HP yesterday announced that they are releasing their public cloud in public beta. During the media blitz preceding the announcement, Zorowar Biri Singh SVP and GM for HP Cloud Services (disclosure: a friend of mine from before he joined HP) told Business Insider about how they plan to compete with AWS. He told them that they are not going to enter the price race with AWS.
Are you guys going to be competing on cost or are you going to be a premium cloud?
Singh: We’re not going to compete on price. We’re happy to have AWS lead the way there if that’s what they want to do.
I think this is a smart move on HP’s part. I am not going into the discussion on whether HP’s Cloud will dislodge AWS as the leading public cloud provider and other debatable issues. Rather I am going to use this example to highlight a bigger point I am making to service providers who are talking to me about their infrastructure strategy. I always advise them to not indulge in price war with Amazon. Irrespective of how big or small the organization is, it is going to be difficult to win that war with Amazon. I would even take a controversial position that no one can win the price war with Amazon. Period. Having said that how can service providers compete in a market where AWS is a leading IaaS provider?
My advise: Don’t focus on the commodity part and focus on the higher value part. Infrastructure is fast moving towards commodity. However, the value added services on top of infrastructure like SLAs, Geographical Presence (Federation), etc. are open to competition. Any service provider (be it HP or a small provider with a few racks in a colocation provider) should focus on Amazon’s weak spot, the enterprise market. Yes, AWS has more than 1 Billion marketshare in the IaaS market but it is still a small pie in the infrastructure market. As organizations move from traditional infrastructure to infrastructure services a.k.a cloud, the market becomes wide open. Since AWS is yet to gain the credibility in the enterprise side of the market (where the money is), the opportunities are wide open. By targeting this segment and differentiating from AWS on higher order services, any service provider can compete with AWS. From this lens, HP’s move is a smart one. Will they succeed? That is a question for another day and it is too early to tell. #endoffridayrant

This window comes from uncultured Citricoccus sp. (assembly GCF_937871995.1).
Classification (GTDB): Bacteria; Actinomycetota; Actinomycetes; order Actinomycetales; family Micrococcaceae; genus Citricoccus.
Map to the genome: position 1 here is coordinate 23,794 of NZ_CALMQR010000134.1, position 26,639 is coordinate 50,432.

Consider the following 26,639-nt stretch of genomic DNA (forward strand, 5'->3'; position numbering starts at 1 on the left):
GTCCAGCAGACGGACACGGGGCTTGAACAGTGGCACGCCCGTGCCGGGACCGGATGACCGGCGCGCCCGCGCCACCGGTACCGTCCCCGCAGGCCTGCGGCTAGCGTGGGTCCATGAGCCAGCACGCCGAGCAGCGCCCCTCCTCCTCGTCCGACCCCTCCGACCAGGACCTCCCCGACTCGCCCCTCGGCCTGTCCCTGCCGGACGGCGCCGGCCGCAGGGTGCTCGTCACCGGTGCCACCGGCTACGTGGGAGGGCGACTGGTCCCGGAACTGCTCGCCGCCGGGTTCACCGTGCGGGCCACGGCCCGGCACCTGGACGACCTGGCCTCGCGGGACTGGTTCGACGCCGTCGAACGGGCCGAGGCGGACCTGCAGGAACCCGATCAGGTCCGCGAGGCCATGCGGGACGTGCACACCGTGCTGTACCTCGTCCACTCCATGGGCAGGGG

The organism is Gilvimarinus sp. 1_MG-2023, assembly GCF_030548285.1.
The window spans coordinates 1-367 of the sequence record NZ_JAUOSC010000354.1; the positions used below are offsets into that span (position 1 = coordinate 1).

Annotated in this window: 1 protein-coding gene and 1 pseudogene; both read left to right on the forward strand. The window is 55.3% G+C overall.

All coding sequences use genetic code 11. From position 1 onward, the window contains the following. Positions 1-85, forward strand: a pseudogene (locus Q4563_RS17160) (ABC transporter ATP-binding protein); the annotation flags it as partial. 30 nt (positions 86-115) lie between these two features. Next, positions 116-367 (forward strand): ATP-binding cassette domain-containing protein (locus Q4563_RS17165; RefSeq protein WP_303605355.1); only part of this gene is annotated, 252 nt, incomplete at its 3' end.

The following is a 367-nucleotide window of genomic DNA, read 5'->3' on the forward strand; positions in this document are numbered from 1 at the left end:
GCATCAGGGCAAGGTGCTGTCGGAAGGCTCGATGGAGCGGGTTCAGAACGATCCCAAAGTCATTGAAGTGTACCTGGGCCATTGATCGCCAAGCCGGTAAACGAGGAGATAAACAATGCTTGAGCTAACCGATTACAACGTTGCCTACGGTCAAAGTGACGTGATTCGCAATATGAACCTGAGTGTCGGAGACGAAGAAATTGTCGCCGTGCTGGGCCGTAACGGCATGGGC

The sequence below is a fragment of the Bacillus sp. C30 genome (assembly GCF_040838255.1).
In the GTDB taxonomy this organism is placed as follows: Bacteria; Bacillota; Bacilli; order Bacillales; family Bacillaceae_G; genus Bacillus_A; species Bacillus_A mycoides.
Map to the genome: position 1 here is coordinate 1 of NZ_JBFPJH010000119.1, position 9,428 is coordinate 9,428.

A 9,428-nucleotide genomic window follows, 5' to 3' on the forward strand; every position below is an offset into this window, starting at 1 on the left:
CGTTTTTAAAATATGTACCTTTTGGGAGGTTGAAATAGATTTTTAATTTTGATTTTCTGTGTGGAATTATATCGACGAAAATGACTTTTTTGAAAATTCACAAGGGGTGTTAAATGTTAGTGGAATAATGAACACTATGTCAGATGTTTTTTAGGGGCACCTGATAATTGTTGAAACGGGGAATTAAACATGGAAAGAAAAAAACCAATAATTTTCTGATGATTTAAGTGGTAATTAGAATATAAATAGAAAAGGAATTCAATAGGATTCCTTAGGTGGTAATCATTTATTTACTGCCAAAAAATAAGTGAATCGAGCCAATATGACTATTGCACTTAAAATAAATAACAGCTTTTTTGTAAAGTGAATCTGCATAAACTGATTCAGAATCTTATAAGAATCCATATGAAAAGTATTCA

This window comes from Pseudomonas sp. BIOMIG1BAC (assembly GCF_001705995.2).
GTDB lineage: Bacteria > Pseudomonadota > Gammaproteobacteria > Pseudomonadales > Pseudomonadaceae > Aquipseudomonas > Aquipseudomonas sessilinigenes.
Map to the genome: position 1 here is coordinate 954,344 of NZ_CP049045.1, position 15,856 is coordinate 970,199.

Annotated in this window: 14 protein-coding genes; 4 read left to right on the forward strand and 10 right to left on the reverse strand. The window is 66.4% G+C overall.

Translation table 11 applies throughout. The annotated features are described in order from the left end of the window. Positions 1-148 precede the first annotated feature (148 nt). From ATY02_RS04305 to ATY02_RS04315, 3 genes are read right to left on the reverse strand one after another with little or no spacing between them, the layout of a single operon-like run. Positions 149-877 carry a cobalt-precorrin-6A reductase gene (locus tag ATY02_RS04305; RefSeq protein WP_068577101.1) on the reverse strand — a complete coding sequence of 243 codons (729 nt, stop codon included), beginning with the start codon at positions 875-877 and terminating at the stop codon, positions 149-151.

Disclosure: I advised HP on their cloud strategy briefly without any financial renumeration. HP is also a sponsor of Deploycon 2012, a conference I am running through my research firm.